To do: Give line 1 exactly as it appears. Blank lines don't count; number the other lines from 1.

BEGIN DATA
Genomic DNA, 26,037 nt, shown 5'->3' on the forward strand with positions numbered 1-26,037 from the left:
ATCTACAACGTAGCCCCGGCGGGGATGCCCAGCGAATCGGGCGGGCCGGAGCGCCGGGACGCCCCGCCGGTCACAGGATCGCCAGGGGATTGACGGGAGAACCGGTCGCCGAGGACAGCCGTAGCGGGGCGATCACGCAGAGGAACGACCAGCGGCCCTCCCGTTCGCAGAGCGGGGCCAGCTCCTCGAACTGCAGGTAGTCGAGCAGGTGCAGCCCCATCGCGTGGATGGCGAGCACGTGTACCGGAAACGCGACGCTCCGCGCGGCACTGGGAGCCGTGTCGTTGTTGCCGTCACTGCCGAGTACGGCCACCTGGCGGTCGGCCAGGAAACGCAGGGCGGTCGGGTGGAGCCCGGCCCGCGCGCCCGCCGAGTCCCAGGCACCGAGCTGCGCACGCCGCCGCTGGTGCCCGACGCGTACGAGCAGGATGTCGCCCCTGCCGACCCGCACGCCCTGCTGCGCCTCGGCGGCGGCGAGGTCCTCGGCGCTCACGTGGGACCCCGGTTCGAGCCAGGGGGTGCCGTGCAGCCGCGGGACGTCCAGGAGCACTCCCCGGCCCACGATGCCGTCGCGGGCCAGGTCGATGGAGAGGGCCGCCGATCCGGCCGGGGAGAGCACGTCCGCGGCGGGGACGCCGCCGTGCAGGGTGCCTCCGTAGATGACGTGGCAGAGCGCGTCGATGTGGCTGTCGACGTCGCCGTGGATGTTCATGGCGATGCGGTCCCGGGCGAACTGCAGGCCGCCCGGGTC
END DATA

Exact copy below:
Genomic DNA, 26,037 nt, shown 5'->3' on the forward strand with positions numbered 1-26,037 from the left: